Jazz and Blues Phrasing
In this fourth lesson of this series we are looking at some music based on the Guitar playing of Larry Coryell. Most of the examples come from his book called ‘Jazz Guitar’ published 1998 and available on his website www.larrycoryell.net. So if you would like the tab and sheet music for these lessons get yourself a copy.
Before we look closely at Coryell’s use of jazz-style phrasing let us just recall what we covered in Lesson Three. You remember that in the lesson we played really three melodic phrases over two twelve-bar chord progressions in C. When we listen to the phrase we see certain things in common, namely that they have a classic arch-shaped structure. An ascending line answered by a tumbling, falling phrase often using a blues scale.
The first phrase uses a minor scale with the added Eb. Hear how the line goes up to Eb, touches the note then descends back down through the minor scale with bluesy third infection from Eb to E.
The second phrase remember started on C# and rose through the minor scale picking up some chromatic colouring on the way to a high C, then tumbled back down through the blues scale to the low Bb.
Finally in the second twelve bars there was played, over an F7th chord, a rising diminished scale topped with chromatics and again tumbling down through A minor through our ‘telling’ C# and resolving on a jumpy bebop ending.
When we turn to the new melody played at the start of this video Coryell takes the chord progression we learnt in lesson two and plays some different kinds of phrases, really more in a jazz idiom than blues. Let us look at the first phrase just starts like we used before, based on A minor with an added Eb.
The second, has almost the same notes with a slight variation at the end.
The third phrase however is just a short descending blues pattern that just stops. Note the abrupt ending and remember what we said about the jumpy bebop style of phrasing.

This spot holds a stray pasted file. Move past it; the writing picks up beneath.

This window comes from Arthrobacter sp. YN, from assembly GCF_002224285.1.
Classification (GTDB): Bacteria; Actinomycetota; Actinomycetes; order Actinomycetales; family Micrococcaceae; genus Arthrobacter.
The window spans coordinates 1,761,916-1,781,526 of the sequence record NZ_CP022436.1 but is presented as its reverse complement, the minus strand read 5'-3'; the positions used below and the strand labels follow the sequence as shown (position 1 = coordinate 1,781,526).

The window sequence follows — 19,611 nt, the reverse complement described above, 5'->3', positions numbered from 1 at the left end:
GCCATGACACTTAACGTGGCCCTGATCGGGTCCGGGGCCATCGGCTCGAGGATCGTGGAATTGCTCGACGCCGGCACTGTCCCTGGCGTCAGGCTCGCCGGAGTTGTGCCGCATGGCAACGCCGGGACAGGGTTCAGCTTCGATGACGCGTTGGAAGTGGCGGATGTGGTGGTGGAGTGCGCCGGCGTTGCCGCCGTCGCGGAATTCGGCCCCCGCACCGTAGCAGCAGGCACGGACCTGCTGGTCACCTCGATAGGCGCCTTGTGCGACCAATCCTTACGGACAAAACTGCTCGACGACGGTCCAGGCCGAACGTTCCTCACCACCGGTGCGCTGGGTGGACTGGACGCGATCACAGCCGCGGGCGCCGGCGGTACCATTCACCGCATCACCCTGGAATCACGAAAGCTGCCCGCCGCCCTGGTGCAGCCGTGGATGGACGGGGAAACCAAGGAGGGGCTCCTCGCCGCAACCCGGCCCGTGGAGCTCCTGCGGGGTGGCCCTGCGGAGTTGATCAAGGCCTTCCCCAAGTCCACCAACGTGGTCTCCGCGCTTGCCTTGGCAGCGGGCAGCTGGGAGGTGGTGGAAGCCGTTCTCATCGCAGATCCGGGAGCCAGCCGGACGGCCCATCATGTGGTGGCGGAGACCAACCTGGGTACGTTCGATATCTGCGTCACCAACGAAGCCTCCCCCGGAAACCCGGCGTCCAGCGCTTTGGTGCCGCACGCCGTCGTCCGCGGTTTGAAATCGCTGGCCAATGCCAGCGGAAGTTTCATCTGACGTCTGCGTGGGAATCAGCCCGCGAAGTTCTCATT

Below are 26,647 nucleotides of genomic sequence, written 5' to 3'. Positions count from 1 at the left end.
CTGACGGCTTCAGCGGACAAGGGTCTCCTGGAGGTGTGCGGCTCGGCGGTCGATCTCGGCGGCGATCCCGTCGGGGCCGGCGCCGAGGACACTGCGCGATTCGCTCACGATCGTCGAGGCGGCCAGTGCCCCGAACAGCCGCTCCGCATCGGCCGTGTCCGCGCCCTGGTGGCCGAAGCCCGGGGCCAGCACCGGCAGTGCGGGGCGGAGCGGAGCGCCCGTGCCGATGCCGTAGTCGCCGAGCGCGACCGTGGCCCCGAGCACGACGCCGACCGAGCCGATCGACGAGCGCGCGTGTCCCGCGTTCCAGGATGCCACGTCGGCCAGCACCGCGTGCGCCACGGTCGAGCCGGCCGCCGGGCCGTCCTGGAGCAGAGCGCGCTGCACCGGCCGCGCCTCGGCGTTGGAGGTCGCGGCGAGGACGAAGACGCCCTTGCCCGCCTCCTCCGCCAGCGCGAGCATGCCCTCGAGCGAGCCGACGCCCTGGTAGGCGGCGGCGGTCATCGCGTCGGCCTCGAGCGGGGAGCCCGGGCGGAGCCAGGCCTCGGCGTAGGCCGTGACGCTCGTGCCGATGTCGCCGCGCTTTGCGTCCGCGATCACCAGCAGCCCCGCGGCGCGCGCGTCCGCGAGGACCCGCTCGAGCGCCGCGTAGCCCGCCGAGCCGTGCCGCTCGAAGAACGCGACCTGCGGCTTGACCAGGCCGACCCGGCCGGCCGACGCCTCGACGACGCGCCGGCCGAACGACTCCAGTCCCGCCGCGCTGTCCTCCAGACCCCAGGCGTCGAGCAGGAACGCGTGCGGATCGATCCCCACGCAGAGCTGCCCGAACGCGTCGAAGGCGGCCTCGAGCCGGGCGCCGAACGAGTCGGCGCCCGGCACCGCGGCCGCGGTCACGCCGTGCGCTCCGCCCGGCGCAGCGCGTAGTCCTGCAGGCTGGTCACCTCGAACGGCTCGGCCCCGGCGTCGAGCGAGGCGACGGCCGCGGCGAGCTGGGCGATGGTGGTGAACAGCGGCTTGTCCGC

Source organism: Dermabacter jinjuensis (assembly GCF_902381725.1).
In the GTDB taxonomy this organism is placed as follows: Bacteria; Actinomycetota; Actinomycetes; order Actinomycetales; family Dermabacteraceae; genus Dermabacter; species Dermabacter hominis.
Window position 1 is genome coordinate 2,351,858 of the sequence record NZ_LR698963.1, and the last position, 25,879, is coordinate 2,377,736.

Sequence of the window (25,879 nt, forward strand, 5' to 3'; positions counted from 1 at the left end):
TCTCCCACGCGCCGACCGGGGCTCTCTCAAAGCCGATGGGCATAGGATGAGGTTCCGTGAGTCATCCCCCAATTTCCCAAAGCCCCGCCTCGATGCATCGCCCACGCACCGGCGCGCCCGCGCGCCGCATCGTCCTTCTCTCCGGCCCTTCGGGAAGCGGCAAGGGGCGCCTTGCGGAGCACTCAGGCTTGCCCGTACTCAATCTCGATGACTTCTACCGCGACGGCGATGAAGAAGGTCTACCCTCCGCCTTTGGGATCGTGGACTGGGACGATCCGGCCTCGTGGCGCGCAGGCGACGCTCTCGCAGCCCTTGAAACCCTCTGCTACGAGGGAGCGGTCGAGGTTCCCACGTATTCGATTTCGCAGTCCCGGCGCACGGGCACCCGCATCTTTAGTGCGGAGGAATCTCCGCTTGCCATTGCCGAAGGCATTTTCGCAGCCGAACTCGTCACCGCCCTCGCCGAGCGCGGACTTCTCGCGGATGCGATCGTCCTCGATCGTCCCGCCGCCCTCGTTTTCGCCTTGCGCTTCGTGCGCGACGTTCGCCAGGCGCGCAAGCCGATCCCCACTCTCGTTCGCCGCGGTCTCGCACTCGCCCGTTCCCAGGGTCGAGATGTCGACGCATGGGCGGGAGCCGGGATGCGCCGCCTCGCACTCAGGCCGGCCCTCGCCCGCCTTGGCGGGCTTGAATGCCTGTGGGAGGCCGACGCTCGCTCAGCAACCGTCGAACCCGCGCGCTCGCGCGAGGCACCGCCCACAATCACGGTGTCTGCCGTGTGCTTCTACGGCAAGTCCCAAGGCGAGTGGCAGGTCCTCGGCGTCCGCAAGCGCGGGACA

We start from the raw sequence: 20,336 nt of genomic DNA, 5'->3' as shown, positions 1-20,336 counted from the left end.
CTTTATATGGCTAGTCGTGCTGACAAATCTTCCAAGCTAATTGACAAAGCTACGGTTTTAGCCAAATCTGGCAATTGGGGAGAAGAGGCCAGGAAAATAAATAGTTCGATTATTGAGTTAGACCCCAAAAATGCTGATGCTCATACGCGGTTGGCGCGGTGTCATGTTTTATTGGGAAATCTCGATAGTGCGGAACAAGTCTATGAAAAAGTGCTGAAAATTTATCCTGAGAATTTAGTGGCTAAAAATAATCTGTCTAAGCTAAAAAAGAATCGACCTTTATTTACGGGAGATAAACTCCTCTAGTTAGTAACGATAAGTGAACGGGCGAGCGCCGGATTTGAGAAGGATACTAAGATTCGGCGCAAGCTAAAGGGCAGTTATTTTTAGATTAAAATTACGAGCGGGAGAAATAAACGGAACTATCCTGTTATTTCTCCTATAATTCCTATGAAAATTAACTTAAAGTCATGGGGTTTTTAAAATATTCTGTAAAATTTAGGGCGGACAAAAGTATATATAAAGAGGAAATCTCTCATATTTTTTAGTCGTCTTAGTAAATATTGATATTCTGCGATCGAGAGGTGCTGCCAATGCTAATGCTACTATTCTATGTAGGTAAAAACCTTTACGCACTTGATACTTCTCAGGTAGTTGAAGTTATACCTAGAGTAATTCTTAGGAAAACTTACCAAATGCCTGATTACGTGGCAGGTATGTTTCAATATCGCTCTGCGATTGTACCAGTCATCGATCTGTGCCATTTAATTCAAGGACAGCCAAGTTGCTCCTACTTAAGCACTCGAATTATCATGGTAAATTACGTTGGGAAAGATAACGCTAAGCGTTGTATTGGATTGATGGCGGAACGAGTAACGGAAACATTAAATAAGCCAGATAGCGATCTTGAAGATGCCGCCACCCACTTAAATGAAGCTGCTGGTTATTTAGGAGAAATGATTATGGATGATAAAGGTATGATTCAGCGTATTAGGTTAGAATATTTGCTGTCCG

The following phrase is very curly, convoluted kind of phrase like we often see in jazz, You can just think of it as a complex phrase but I like to hear this a three phrases, in close proximity, joined together. Stevie Ray Vaughan does this also in his blues patterns with a series of short melodic patterns pack in together in a small space.
The next phrase just two notes. And this extraordinary phrase. What is going on here? In his book Coryell described as using the Dorian scale built on the fifth step of the scale built on the root of the chord. Can you believe that? Jazz guys say this sort of thing often. It sounds complicated but yes over a Bb chord he plays the first five notes of an F minor scale. Descending. And leaving a note out. Over the Eb chord exactly the same. Over the Ab chord he plays an Ebm7th arpeggio and over the Db chord and ascending dominant scale on Ab. Personally I just see the first arpeggio over the Bb chord as just a ninth descending through 765, then then same on Eb. The Ebm7 arpeggio is just a chord extension of Ab7 and the Mixolydian scale on Ab is self-evident. The short four-note connection phrase, D F D Eb leads nicely into a two bars blues phrase again just a descending line replete with sliding inflections.
Over the F9 chord he just plays a cute repetitive arpeggio pattern
Nearing the end of this 24 bar solo Coryell plays an arpeggio fragment like he played previously but this time on the beat in semiquavers again using that frenetic, almost nervous, compressed jazz rush, Compare the relaxed eighth-note triplet blues sound the first time with the same notes this time semiquavers.
Again a bluesy descending arpeggio tumbling down to a low G answers the semiquavers.
Ok so there is a brief analysis of Coryell’s jazz-style phrasing, Remember the aim here is not to just copy this line, but to learn from Coryell’s note choices, rhythmic style and melodic shape so you can create your own melody,
Just recapping that:
- Basic eight-note phrases in A minor with added Eb
- Short disconnected phrases sometimes with leaping bebop ending.
- Short melodic fragments played rapidly close together.
- Short arpeggiated phrases based on one scale per chord.
- Using a Bbmaj9th chord over C7th.
- Repeating a phrase with faster, compressed note-values,
- Relieving tension and resolving through descending blues phrases,